The affair with TV siren Lauren Sanchez is widely being seen as the last straw that broke the camel’s back. In quick succession, racy text messages and explicit photos that Bezos and Ms Sanchez have been exchanging have come to light.

In one of the text messages, Bezos is claimed to have told Ms Sanchez: “You make me better. You’re meant for me. I know it more clearly than I’ve ever known anything …. I love everything about you. I love that your last pic takes me completely out of my head. I am crazy about you …”

The break-up of this globally renowned couple has elicited fears among women that a man will only be good as long as he is broke or financially moderate.



Take Patricia Kajuju, a PR practitioner based in Nairobi, who has dated both a broke and a well-off man. She says most men are indeed more likely to leave a relationship or marriage once they get rich. “You will technically be supportive of a broke guy especially because women are naturally wired to nurture. But once he makes it, his ego will get so bloated that he will start to feel that he needs another woman whom he can financially control without allegiance,” she says. Having dated on both spectra, Patricia say she would rather date a man who has his act together. “I want a man who has his business or career well set before I even meet him. It will make it easier for both of us and will also determine his outlook in life and level of mental stability,” she says.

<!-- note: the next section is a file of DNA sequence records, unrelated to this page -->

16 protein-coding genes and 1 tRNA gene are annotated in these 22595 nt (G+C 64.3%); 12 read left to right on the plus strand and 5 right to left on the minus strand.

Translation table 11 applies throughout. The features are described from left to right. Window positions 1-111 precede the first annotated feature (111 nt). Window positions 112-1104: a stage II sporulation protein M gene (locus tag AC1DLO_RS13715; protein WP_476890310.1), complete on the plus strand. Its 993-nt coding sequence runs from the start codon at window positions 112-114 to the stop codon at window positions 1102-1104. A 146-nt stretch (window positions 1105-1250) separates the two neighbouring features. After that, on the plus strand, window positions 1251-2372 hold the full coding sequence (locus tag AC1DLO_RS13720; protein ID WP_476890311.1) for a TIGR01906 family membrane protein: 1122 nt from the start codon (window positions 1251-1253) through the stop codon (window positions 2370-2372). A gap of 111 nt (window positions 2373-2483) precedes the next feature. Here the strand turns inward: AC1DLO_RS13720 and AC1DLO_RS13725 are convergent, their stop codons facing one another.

Incidentally, one of the quick dating assumptions is that broke guys are generally well mannered while rich guys will tend to be boisterous and overbearing. But this is not always the case.

“I dated a wonderful, well-mannered man from uptown. I liked him more than the broke guy I had been with. He ticked the majority of the right boxes. But since I am a woman who has my life set, I ended up dumping both for different reasons,” says Patricia.

Nonetheless, the big question is: Are broke men bound to leave the women who build them up? For a start, there are men who link up with women because of the depth of their purses rather than love or a willingness to commit to a long-term relationship.

Ken Munyua, a psychologist based in Nairobi, says if the man’s stay in the relationship was primarily motivated by money, he will definitely leave once he has his fill.

This though may not be the reason behind the break-up of Bezos and MacKenzie, he adds. For example, Mr Munyua says the racy text messages that Bezos sent Ms Sanchez cast him as an expressive man.